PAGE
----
Every year, the conversations in Frankfurt lead to a set of new buzzwords that you hear over and over throughout the fair. Here are the ten that we discovered this year.
The price for economist Paul Krugman’s latest bestseller, End This Depression Now!, can vary by as much as $15, a worrying stat says Peter Osnos.
‘We suggest that Amazon pay an affiliate fee to such bricks and mortar stores,’ said bookseller Roxanne Coady in response to Amazon’s Price Check campaign.
Russia’s Litres.ru is using low prices to indoctrinate readers into paying for e-books, with plans to raise prices as more readers pay. Will the strategy work?
Russia’s book business is valued at between $2-3bn annually, but shockingly little is known about it in the West.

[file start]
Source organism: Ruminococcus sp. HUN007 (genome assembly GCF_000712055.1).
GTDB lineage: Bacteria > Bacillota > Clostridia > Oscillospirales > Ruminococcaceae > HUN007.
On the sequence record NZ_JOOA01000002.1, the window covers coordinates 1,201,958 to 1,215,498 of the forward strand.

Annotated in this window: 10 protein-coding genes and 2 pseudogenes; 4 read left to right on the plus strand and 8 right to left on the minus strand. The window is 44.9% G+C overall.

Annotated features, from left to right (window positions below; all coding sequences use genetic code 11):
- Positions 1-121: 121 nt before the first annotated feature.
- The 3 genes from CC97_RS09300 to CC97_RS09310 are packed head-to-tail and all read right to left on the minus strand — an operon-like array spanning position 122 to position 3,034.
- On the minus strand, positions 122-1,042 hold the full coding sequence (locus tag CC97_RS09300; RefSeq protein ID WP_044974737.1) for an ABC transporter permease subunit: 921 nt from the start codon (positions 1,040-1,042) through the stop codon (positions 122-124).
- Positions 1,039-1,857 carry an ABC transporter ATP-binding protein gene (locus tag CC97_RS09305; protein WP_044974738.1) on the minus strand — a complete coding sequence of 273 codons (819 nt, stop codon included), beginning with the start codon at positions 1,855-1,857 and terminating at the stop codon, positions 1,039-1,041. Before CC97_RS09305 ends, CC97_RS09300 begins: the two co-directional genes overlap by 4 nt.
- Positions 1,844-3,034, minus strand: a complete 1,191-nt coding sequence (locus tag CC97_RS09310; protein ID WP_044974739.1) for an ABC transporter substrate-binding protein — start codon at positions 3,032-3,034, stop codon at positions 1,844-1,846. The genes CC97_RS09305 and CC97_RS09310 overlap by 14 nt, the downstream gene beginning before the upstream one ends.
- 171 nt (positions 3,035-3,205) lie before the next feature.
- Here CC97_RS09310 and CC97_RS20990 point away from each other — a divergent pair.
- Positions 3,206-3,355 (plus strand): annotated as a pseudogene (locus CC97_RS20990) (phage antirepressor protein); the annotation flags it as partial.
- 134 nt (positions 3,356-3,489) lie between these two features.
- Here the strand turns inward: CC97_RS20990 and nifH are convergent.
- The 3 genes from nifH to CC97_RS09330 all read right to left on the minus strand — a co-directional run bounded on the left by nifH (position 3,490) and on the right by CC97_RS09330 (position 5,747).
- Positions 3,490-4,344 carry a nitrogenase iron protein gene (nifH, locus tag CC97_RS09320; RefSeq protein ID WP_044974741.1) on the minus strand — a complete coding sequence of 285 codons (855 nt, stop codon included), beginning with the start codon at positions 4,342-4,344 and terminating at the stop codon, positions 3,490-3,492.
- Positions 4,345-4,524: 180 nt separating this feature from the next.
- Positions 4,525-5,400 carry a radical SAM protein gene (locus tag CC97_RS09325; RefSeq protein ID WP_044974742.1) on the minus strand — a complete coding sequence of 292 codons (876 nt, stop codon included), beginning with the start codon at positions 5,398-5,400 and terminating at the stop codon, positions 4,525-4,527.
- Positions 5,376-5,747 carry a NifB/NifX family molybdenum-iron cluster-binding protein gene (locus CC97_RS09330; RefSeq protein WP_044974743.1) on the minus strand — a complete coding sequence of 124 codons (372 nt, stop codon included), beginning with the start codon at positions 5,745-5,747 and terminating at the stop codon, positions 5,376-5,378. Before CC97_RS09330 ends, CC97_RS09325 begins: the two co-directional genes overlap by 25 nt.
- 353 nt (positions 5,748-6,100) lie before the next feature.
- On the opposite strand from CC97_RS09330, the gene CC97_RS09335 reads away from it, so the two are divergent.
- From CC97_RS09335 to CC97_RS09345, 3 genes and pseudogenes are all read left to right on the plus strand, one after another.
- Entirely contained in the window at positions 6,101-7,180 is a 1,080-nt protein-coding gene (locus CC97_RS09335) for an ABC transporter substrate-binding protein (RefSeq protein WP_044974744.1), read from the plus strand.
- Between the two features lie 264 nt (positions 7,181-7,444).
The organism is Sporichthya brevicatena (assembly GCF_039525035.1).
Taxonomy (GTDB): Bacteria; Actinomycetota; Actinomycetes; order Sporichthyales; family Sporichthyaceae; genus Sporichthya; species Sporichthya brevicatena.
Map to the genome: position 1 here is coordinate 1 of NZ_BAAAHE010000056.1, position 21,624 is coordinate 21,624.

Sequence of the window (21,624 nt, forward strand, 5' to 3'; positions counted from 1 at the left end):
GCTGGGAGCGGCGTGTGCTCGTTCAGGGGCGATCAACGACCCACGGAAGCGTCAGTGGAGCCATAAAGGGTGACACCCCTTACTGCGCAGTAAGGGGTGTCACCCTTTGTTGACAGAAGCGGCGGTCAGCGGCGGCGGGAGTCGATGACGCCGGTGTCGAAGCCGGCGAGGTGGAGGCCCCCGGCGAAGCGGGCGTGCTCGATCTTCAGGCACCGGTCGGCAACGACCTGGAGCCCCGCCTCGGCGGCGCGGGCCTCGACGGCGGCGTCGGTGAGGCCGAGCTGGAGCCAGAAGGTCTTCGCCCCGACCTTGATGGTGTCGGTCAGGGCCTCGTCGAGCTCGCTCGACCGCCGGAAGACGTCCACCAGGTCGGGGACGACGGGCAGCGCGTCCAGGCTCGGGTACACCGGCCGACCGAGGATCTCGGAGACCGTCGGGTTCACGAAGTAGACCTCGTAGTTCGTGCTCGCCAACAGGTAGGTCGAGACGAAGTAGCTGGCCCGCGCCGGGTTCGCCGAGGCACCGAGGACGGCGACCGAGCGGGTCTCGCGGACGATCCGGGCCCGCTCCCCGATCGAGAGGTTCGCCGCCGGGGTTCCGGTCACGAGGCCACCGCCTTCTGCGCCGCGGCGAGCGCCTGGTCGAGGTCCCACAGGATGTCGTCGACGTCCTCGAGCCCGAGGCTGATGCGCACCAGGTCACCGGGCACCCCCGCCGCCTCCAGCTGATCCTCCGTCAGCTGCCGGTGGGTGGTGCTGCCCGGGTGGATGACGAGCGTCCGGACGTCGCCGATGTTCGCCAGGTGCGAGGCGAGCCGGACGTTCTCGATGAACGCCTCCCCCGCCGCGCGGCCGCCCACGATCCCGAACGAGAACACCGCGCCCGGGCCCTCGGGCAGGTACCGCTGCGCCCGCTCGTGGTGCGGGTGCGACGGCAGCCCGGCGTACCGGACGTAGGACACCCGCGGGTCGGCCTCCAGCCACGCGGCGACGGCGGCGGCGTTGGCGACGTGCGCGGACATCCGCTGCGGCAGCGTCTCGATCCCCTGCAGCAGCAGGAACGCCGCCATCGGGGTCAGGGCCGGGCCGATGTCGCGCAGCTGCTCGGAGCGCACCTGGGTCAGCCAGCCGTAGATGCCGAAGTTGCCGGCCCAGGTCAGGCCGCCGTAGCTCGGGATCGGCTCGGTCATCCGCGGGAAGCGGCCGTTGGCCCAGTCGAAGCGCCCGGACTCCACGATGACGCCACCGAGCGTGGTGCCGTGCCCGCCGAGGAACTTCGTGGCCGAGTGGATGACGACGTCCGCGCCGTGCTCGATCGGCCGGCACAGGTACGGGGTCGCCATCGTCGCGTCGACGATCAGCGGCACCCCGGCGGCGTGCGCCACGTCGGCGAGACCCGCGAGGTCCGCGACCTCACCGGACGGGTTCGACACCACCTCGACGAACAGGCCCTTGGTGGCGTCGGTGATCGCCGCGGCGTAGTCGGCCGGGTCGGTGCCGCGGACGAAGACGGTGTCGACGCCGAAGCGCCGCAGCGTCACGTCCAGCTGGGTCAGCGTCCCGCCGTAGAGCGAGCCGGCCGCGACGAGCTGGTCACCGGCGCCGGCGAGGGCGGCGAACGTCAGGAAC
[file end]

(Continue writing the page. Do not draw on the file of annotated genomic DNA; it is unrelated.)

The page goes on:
When you’re already talking about a $1 to $1.50 for a print book, can you go any lower for digital?
Based on the concept of scarcity, has the mass introduction of digital publishing validated and justified the higher price point of print books?
Many ebooks are available for 99 cents or less on Amazon, but few would mistake these cheap ebooks as high literature
Chad Post, the publisher of Open Letter Books, explains why his company decided to sell e-books and price them at $4.99.
Publishers are too used to saying “no, no, no” and barring the gates of the industry from the public. That has got to change if publishers ever hope to develop another life-long customer. By Amanda DeMarco BERLIN: Some book fairs are exclusive to publishers and professionals, while others are open to the public. In Germany, the Leipzig Book Fair is …